Barefoot Networks, the startup designing high-end Ethernet chips to rival Broadcom, says its chips will appear in white box switches from Edgecore and Wistron NeWeb Corp. (WNC) soon, possibly later this quarter.
The switches will give Barefoot its first footing in this increasingly competitive market.
Barefoot began sampling its switch chip, Tofino, in the fourth quarter of 2016. The startup, founded by software-defined networking (SDN) pioneer Nick McKeown, wants to usher in a new era of networking where the data plane can be programmed. To that end, he’s helped champion the open source P4 language, which Tofino uses.
The other goal with Tofino was to outdo Broadcom by supporting a theoretical throughput of 6.5 Tb/s, compared with Broadcom’s 3.2 Tb/s.
White box manufacturers are taking advantage of that.
Edgecore, a subsidiary of well-known ODM Accton, is taking advantage of the “high-end” nature of Barefoot’s Tofino chips, developing a switch with 65 ports of 100-Gb/s Ethernet in a 2-rack-unit size. Edgecore also plans to offer a 1-rack-unit box with 32 100-Gb/s ports.
WNC, a unit of contract manufacturer Wistron, is similarly developing a switch with 64 100-Gb/s ports, although it’s not expected to be available until next quarter. This quarter, WNC expects to ship a box with 48 25-Gb/s ports and six 100-Gb/s uplinks.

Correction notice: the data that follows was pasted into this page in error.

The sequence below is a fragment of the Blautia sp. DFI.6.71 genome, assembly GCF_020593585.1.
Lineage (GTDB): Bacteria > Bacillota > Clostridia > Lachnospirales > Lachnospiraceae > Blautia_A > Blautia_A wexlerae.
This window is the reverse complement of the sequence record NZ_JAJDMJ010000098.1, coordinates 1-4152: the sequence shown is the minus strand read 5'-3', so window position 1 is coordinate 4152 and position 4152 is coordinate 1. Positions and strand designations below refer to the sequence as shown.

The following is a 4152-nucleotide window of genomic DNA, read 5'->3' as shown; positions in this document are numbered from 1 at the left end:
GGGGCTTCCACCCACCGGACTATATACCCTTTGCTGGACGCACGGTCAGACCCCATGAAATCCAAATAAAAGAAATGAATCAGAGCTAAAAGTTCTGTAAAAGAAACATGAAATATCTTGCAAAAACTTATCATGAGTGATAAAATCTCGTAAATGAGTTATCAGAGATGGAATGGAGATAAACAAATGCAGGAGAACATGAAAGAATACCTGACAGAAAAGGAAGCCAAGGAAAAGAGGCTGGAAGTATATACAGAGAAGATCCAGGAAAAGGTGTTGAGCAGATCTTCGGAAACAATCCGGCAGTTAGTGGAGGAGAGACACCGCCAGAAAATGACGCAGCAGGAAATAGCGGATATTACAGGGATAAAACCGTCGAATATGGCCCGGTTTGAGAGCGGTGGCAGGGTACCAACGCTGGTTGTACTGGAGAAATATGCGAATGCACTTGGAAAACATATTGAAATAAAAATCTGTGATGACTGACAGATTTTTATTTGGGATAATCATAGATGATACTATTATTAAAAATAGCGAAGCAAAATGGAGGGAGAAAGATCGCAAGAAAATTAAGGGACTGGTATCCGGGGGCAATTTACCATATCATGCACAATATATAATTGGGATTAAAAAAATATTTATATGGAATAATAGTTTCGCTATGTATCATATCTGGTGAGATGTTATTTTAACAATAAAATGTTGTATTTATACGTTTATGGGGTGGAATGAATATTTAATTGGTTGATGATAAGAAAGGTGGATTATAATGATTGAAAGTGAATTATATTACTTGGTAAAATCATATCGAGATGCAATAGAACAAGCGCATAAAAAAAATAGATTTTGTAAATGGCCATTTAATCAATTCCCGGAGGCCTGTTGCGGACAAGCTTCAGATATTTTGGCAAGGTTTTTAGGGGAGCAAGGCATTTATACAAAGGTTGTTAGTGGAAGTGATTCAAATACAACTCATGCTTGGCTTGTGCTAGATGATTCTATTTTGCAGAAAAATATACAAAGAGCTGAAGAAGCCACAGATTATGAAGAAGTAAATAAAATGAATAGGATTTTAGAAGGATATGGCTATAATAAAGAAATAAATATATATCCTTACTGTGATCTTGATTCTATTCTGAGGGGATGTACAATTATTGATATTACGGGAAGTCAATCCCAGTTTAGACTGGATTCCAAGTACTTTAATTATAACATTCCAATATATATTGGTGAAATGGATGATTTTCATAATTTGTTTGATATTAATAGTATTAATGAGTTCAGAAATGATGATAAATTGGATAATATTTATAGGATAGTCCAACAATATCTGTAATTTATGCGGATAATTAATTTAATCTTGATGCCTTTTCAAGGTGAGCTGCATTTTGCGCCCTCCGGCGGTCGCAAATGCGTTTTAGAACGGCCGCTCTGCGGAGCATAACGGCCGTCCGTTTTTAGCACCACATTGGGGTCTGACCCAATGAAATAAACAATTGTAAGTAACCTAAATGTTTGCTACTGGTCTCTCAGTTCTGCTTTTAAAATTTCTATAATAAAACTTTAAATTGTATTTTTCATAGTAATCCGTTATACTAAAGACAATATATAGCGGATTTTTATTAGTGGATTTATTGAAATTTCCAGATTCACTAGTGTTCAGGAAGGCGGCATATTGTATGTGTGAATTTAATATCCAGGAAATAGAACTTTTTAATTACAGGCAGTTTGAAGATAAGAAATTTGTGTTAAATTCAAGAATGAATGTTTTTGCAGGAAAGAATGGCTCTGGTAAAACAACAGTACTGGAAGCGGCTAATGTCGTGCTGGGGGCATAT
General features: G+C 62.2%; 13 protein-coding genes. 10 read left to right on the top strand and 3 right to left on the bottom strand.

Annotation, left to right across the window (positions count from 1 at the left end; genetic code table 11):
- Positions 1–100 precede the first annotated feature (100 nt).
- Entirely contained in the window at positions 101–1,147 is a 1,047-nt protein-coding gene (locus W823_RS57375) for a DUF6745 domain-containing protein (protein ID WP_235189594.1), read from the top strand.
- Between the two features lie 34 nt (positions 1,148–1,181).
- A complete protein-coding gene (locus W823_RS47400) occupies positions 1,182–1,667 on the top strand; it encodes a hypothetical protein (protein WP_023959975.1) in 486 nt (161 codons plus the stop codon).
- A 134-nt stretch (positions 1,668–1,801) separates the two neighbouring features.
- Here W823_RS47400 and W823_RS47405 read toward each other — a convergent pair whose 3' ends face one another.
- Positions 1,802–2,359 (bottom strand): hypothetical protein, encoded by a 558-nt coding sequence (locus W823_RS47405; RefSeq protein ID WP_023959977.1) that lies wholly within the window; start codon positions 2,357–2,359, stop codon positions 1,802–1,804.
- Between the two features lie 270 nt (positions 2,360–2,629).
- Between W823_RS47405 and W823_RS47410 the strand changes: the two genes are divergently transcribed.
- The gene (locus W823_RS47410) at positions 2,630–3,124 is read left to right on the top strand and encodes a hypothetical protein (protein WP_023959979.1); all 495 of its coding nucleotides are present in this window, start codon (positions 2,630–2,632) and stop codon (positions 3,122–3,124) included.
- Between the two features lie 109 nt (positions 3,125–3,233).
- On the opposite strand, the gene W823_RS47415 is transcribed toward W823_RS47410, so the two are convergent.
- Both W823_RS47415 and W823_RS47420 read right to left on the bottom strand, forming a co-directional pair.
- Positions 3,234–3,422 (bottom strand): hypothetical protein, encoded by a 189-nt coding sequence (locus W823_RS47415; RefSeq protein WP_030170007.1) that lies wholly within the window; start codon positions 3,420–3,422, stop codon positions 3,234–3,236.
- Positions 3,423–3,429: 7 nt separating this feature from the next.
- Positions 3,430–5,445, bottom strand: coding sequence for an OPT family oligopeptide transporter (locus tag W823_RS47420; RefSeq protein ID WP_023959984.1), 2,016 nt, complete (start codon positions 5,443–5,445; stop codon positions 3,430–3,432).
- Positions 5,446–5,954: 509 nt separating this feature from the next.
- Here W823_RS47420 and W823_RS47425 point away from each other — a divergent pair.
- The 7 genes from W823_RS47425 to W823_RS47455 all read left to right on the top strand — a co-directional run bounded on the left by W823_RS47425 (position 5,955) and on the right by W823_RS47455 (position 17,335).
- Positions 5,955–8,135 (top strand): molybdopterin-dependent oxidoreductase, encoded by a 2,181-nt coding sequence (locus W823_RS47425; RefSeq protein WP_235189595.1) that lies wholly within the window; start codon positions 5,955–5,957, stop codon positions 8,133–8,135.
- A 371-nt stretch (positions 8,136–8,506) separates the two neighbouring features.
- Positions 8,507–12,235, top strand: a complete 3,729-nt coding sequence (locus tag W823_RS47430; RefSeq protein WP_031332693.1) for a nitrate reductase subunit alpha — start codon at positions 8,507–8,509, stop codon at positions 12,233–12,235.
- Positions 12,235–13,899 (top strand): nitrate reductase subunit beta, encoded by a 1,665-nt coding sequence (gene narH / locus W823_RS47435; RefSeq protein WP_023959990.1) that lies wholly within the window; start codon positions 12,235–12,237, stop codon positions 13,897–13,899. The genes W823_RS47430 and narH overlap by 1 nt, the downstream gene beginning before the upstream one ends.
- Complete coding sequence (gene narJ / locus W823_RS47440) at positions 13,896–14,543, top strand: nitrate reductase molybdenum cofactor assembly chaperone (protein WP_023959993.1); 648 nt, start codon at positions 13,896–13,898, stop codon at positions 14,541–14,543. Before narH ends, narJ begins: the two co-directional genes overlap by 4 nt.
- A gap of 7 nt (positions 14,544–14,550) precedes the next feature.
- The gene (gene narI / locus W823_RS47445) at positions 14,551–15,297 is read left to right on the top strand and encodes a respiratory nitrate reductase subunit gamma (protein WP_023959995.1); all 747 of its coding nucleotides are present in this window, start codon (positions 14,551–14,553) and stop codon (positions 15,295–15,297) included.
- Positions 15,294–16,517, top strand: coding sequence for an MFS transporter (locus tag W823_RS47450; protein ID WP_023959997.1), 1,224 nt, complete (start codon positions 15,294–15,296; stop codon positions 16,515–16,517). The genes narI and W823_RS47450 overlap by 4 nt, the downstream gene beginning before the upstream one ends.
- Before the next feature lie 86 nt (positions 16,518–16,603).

Barefoot is also planning to get a spotlight at next week’s Disaggregate, an invitation-only event hosted by Facebook. The plan is to show a Tofino-based switch that’s compliant with the specifications of the Open Compute Project (OCP), the open source hardware project.
Having hardware is a significant step, of course, but what might be more promising for Barefoot is the growth of the P4 community. It’s possible to use P4 on other chips — Netronome, in particular, has worked hard to educate developers about P4 — but the bigger the P4 user base grows, the stronger Tofino’s potential market will look.
“What you see is more and more end users joining the P4 group,” says Ed Doe, Barefoot’s vice president of product strategy. “You have people like Box Networks writing programs — they did some things around broadcast distribution — and contributing them back to the P4 organization.”
Broadcom dominated the market for merchant Ethernet chips in recent years, but competition is emerging from Cavium, whose programmable XPliant chips are being used in switches from Arista and Brocade.
Mellanox competes here as well, placing its chips in white box switches that it makes. The company recently scored Chinese giant Baidu as a customer. And Innovium, a relatively new entrant, hopes to break into this market as well.
Barefoot and Cavium, specifically, are betting that programmability will become popular among network owners that want to create new features. “We’re seeing a lot more people interested in trying to optimize the network around applications instead of having to adapt to what the network is able to do,” Doe says.